By taking off the pressure of having to excel, we allow ourselves to live in the moment. Released from the burden of needing to be better than good, needing to claw our way to the top, hit the sermon out of the park, we can relax a bit.
The living God has made us to reflect the Creator’s wise stewardship and reflect the praises of all creation back to its Maker. This is the key to flourishing. But humans have turned their vocation upside down, giving worship and allegiance to forces and powers within creation itself.
Perhaps it is this season in my life, but I sense a growing alienation from this world. I find myself in a technocratic, post-Christian age that does not see this as the Father’s world. It is their world, where individualism reigns, freedom amounts to pursuing one’s own good, moral values are up to each person, fake news dominates the airwaves, gaining power and wealth are the ultimate objectives, and God is irrelevant.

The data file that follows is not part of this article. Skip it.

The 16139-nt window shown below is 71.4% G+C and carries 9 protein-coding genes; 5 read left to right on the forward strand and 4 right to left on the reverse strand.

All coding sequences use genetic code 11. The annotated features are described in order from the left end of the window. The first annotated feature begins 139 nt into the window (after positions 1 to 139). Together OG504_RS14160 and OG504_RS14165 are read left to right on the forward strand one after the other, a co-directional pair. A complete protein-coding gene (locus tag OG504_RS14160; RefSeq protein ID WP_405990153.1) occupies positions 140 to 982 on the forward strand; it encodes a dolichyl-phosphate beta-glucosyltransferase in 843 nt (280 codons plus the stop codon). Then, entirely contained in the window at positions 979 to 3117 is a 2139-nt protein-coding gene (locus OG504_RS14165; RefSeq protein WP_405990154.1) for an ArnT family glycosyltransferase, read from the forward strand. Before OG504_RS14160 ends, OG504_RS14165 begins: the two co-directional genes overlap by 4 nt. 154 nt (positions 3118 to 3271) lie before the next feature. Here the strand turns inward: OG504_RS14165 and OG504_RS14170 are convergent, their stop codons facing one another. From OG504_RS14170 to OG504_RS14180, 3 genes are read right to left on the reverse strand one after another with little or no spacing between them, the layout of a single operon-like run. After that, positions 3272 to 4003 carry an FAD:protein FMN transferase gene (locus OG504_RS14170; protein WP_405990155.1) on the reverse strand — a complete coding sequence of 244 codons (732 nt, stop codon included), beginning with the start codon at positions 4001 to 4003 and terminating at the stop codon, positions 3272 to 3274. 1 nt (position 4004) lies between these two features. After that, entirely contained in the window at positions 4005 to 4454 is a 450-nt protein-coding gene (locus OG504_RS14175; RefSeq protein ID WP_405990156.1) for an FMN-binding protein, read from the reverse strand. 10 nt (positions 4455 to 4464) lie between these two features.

Last weekend I was working with church leaders, tasked with discerning a God-formed vision. It’s mind bending work, but it is the stuff of leadership.
What if we encouraged those in the pew, as we should in the classroom, to adopt a far more active stance? Imagine a church where the expectations for learning were far higher. People are not expected to simply take things in–but figure things out.